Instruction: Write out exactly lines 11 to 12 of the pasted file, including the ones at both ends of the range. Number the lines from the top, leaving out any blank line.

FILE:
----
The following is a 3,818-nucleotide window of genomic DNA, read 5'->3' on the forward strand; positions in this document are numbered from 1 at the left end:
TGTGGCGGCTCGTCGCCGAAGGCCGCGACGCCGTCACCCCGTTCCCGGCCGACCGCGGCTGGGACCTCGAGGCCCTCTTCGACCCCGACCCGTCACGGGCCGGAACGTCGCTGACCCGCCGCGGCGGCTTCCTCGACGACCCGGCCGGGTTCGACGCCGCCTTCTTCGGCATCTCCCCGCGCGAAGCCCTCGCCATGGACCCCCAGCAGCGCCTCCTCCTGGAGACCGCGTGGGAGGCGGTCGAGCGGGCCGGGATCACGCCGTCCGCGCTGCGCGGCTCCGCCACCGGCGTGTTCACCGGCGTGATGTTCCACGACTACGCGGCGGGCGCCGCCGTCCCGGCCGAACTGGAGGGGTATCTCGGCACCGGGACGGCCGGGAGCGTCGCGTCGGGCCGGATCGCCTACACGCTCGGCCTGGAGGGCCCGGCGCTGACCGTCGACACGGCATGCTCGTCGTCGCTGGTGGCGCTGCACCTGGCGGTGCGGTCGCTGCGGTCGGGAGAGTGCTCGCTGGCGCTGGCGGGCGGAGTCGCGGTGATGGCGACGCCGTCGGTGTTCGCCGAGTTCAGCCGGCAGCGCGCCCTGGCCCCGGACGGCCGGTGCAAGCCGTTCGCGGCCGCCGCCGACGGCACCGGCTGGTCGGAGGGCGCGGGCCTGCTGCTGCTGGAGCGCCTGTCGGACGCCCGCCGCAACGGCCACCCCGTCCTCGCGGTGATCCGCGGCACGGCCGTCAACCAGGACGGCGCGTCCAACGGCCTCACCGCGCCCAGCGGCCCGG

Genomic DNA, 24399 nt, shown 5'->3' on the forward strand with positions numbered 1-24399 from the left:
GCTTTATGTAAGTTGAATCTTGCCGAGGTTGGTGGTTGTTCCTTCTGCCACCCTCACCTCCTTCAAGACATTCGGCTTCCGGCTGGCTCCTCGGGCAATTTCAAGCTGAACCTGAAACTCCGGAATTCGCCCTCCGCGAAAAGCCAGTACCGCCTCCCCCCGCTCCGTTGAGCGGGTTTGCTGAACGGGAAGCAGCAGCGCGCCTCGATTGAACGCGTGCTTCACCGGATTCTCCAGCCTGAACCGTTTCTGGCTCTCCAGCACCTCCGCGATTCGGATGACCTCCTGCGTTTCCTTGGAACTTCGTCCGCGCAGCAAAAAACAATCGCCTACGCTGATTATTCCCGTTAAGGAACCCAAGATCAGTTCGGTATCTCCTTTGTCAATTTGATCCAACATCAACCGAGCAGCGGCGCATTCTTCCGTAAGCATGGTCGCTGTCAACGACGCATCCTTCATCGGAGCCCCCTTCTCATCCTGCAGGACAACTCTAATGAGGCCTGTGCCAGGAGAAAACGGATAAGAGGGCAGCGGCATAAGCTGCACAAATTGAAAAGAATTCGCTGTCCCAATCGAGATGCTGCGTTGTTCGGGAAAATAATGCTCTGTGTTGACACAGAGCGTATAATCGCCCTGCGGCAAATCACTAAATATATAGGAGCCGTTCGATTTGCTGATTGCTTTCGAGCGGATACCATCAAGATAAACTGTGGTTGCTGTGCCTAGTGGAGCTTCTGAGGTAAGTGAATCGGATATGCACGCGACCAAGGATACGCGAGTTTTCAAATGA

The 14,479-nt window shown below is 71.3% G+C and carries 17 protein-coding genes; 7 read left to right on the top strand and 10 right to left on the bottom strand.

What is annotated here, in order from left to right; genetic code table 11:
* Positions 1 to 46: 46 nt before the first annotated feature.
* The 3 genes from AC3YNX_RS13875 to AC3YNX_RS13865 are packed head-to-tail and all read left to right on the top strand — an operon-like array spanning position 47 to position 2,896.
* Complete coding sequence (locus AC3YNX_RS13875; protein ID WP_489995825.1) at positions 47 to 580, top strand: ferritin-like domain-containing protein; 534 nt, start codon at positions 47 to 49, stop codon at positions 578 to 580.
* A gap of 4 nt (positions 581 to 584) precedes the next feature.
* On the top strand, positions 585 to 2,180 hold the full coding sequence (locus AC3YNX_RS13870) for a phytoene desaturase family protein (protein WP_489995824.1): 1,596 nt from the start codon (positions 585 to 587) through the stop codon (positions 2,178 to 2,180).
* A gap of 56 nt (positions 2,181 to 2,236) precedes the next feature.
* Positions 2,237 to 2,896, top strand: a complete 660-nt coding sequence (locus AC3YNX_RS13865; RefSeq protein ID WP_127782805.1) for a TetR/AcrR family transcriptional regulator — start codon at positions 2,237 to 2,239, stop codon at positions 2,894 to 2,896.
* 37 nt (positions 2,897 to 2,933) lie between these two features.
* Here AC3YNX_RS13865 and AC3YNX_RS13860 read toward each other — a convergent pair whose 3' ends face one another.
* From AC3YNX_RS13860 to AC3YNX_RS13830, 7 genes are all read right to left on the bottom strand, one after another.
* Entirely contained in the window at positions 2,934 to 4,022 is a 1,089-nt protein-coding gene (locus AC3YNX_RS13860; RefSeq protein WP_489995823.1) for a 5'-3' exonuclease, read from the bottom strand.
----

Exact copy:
* On the top strand, positions 585 to 2,180 hold the full coding sequence (locus AC3YNX_RS13870) for a phytoene desaturase family protein (protein WP_489995824.1): 1,596 nt from the start codon (positions 585 to 587) through the stop codon (positions 2,178 to 2,180).
* A gap of 56 nt (positions 2,181 to 2,236) precedes the next feature.